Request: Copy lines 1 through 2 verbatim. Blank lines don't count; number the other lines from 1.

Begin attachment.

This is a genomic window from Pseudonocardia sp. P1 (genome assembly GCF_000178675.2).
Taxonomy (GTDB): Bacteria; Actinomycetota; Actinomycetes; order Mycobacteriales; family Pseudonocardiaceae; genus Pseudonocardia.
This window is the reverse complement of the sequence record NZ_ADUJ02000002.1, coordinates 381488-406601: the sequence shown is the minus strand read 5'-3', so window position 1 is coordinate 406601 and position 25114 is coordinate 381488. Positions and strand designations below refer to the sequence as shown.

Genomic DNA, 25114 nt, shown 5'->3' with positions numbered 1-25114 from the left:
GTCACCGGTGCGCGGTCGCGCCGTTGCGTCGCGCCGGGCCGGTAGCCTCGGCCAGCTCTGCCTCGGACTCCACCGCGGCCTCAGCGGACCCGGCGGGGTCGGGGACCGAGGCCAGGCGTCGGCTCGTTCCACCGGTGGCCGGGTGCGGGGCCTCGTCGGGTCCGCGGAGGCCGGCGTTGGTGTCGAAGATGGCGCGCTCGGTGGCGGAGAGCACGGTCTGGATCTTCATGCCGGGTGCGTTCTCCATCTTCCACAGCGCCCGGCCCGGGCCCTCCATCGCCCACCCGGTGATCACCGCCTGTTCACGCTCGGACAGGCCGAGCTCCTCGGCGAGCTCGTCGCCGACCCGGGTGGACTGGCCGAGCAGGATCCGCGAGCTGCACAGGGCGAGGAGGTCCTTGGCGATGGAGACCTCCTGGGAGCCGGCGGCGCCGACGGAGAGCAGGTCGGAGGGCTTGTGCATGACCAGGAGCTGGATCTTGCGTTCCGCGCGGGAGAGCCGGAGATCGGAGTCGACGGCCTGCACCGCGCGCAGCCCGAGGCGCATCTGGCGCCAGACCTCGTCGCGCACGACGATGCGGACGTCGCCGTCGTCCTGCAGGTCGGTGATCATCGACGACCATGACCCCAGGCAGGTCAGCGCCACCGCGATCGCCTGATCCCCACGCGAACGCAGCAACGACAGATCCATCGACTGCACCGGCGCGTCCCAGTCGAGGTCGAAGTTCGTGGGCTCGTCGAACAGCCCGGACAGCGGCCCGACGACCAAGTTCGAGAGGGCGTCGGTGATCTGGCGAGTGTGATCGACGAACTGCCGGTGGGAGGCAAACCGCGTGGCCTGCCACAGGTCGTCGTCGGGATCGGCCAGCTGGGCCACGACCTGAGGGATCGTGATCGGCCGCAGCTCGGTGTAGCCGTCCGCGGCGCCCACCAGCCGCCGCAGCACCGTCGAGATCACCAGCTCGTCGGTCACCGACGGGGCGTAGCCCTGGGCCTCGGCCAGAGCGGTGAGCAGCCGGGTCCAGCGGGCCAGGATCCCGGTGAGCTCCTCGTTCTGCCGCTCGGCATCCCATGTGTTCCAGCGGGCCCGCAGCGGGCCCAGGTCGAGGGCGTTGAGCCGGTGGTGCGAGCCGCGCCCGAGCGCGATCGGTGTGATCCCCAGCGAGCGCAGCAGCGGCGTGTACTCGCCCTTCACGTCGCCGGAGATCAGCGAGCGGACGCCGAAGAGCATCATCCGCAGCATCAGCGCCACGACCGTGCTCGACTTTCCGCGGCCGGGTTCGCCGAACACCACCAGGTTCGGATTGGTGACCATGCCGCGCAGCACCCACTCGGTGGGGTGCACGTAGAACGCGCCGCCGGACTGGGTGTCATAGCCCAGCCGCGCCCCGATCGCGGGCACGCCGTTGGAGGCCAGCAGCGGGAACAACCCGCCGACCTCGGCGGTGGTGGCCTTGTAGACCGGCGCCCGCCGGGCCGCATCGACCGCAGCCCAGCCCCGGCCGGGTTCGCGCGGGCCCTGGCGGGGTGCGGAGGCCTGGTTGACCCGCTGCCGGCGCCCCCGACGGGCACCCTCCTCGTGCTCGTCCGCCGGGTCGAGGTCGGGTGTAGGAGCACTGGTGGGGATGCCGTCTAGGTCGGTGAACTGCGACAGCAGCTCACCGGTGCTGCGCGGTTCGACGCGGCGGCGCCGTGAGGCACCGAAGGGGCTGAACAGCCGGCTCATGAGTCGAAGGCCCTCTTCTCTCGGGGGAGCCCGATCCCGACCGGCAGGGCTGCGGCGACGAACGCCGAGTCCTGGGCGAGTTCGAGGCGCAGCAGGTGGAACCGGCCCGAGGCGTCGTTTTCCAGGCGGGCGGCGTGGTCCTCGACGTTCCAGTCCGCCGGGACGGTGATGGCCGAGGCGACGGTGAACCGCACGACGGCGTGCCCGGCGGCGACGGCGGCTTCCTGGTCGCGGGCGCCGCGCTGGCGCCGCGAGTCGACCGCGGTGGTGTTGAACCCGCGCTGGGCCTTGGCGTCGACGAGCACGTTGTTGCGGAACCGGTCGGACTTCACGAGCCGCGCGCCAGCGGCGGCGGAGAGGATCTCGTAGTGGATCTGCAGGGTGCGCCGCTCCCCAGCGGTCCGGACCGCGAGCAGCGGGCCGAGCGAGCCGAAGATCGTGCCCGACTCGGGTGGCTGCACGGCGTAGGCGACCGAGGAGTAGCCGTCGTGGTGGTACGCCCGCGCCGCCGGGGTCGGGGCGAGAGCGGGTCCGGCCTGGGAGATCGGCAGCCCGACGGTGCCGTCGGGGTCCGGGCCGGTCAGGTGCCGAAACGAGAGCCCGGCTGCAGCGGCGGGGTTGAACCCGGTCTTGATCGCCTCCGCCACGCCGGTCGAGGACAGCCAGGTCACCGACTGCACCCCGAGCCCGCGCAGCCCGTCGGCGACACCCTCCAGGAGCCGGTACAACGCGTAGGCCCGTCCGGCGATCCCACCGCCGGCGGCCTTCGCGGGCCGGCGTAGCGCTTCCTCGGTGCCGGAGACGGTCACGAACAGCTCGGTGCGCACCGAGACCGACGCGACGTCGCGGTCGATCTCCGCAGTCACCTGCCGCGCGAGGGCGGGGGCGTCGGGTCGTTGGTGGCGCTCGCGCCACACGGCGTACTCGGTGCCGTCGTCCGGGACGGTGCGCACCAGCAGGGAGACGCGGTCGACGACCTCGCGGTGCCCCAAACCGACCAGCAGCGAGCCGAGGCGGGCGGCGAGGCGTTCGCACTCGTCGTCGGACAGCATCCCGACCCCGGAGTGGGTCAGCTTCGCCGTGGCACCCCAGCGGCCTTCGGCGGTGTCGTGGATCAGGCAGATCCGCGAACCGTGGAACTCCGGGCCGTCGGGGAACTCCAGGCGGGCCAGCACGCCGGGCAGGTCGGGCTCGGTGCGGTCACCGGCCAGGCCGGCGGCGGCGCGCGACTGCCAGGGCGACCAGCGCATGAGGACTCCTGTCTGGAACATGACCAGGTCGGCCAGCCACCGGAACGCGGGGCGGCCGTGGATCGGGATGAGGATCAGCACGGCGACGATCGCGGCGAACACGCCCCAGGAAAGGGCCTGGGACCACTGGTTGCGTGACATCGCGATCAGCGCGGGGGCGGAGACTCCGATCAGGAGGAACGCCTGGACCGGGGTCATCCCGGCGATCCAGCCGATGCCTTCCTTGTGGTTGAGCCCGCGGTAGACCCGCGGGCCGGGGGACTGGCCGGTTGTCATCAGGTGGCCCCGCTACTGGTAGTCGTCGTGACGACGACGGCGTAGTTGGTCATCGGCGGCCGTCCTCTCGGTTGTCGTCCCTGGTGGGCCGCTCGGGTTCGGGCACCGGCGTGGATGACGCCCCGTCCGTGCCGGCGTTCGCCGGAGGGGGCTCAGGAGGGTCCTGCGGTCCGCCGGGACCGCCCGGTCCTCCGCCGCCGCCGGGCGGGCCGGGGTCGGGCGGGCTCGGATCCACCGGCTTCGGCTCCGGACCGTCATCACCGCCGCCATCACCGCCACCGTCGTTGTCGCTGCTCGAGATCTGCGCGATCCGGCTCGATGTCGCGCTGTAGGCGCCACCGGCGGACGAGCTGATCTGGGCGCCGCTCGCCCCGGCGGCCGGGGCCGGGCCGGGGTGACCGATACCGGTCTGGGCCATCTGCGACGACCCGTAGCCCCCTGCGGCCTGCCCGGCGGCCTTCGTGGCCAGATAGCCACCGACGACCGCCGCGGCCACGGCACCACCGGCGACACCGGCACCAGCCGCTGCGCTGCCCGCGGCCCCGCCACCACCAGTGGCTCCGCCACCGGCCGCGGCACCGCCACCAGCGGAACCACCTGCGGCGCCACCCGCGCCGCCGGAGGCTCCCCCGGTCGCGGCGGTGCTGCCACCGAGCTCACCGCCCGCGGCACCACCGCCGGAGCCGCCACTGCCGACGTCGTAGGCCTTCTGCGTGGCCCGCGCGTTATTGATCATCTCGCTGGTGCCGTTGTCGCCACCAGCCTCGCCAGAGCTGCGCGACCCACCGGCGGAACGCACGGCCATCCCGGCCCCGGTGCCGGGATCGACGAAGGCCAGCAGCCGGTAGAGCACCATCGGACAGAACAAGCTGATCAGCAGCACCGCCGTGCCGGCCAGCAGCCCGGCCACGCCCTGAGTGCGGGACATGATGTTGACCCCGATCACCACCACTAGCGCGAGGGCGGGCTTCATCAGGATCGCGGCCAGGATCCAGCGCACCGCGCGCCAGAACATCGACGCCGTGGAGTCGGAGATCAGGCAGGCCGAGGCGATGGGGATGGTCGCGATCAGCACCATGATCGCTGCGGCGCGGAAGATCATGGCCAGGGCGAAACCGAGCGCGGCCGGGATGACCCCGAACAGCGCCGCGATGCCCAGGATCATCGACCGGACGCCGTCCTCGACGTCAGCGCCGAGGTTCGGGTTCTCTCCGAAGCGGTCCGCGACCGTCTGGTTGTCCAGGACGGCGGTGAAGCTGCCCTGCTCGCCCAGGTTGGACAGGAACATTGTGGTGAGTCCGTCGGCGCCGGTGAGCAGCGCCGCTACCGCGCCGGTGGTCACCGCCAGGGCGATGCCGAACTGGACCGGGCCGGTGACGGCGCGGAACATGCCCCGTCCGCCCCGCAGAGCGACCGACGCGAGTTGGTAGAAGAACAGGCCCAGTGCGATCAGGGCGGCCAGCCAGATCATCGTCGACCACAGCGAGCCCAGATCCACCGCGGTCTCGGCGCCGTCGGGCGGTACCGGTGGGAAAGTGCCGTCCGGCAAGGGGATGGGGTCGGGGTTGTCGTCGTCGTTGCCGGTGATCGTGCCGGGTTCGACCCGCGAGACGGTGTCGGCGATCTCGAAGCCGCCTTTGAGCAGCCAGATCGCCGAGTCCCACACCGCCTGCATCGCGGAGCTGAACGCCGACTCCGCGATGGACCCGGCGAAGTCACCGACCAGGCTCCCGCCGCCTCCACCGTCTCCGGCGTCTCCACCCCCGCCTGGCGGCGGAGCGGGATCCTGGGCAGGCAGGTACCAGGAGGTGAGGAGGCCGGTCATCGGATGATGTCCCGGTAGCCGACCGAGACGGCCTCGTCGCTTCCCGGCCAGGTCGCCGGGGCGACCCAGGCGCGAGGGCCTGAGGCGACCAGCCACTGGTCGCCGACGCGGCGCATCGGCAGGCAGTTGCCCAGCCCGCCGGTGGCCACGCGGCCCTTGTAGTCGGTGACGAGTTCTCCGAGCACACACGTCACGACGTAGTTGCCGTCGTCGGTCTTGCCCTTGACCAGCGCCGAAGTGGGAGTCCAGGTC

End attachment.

This is a genomic window from Pseudonocardia sp. P1 (genome assembly GCF_000178675.2).
Taxonomy (GTDB): Bacteria; Actinomycetota; Actinomycetes; order Mycobacteriales; family Pseudonocardiaceae; genus Pseudonocardia.